2009–2012 War has spread from India’s borders to the forests in the very heart of the country. Here are four essays by Arundhati Roy including the heatedly debated ‘Walking with the Comrades’ that combines a clear-eyed, analytical overview with extraordinary reportage from the ground of the Maoist guerrilla zone and her most recent essay, ‘Capitalism: A Ghost Story’. Broken Republic examines the nature of progress and development in the emerging global superpower, and asks some fundamental questions about the real meaning of civilization itself.
The poor in India are, too often, reduced to statistics. In the dry language of development reports and economic projections, the true misery of the 312 million who live below the poverty line, or the 26 million displaced by various projects, or the 13 million who suffer from tuberculosis gets overlooked. In this thoroughly researched study of the poorest of the poor, we get to see how they manage, what sustains them, and the efforts, often ludicrous, to do something for them. The people who figure in this book typify the lives and aspirations of a large section of Indian society, and their stories present us with the true face of development.
This epic of a life larger than its legend is both intimate, based on family archives, and global in significance. “His Majesty s Opponent” establishes Bose among the giants of Indian and world history.
Listening to Grasshoppers: Field Notes on Democracy (2009) is a collection of essays written by Booker Prize winner Arundhati Roy. Written between 2002 and 2008, the essays have been published in various left-leaning newspapers and magazines in India. The first edition of the book consists of eleven essays with an introduction by Roy was published by Hamish Hamilton in India.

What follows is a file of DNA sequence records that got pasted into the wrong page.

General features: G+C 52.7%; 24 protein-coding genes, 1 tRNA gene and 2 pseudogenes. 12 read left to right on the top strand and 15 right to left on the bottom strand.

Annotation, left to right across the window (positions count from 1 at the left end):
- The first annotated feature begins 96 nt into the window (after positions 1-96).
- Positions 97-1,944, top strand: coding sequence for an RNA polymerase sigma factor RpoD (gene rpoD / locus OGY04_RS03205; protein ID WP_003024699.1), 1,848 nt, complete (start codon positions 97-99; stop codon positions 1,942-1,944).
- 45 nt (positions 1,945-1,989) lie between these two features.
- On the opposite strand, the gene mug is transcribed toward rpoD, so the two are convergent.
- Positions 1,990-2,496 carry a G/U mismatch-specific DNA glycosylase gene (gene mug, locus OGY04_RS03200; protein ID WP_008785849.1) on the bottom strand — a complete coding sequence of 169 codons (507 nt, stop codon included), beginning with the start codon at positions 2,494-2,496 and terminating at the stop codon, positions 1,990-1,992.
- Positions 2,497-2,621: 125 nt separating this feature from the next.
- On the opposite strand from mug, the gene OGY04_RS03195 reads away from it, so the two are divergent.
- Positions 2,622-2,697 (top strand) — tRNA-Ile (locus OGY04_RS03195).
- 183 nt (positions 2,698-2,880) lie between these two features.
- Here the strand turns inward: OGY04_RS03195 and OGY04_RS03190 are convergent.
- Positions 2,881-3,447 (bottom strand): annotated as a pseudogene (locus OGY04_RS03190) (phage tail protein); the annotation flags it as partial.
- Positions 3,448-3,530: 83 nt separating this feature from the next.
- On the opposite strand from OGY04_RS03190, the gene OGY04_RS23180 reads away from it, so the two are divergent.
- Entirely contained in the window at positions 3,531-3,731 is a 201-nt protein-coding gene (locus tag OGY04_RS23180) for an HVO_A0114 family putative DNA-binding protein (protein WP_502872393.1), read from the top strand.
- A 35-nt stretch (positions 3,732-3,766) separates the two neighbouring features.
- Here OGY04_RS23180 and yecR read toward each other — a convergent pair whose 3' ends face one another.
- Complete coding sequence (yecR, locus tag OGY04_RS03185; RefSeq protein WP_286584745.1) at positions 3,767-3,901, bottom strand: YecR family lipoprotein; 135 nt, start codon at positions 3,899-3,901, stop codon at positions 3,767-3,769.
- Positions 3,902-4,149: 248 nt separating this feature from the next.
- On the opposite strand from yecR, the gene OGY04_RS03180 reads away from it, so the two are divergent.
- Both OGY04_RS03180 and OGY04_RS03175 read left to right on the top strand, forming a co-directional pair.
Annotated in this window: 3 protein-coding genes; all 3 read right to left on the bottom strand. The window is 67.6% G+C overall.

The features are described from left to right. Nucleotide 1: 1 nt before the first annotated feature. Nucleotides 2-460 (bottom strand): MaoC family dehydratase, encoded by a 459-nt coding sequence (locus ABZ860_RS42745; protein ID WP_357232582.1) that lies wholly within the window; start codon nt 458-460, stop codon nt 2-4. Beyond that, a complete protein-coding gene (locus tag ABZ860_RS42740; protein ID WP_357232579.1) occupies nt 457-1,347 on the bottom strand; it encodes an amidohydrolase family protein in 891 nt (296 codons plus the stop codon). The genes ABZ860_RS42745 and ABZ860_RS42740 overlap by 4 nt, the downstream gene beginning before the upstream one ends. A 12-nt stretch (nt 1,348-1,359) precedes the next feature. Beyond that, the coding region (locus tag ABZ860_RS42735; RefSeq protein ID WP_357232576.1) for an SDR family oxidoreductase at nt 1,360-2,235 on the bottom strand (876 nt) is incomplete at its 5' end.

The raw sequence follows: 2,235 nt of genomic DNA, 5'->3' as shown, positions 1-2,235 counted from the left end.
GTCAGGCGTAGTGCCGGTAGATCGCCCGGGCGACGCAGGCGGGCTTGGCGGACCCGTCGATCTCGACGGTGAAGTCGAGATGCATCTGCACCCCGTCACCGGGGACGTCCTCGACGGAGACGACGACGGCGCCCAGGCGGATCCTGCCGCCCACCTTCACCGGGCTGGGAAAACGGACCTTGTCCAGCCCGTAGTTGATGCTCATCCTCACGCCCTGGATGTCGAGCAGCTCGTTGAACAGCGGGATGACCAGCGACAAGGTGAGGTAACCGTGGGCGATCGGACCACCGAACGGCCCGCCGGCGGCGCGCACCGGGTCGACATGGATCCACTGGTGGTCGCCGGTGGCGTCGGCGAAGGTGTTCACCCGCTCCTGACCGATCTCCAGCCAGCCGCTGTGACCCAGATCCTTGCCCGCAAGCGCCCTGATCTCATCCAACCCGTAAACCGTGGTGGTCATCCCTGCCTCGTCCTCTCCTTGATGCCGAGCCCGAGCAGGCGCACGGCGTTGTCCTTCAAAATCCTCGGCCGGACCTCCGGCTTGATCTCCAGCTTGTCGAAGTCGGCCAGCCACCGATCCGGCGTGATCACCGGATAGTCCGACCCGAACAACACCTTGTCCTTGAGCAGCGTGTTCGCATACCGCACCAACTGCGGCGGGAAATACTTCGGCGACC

A concise biography of Netaji Subhas Chandra Bose meant for the young. The book will help to inculcate in the rising generation the basic human qualities like partriotism, national unity, self-sacrifice, courage and a concern for the poor of which Netaji was the shining example.
Krishna Bose is an eminent writer, educationist and parliamentarian. Educated at Calcutta University, she taught for 40 years at the City College of Calcutta where she was Head of the Department of English and for 8 years the Principal. She is a leading contemporary writer of Calcutta.
The Ministry of Utmost Happiness takes us on an intimate journey across the Indian subcontinent—from the cramped neighborhoods of Old Delhi and the roads of the new city to the mountains and valleys of Kashmir and beyond, where war is peace and peace is war. Braiding together the lives of a diverse cast of characters who have been broken by the world they live in and then rescued, patched together by acts of love—and by hope, here Arundhati Roy reinvents what a novel can do and can be.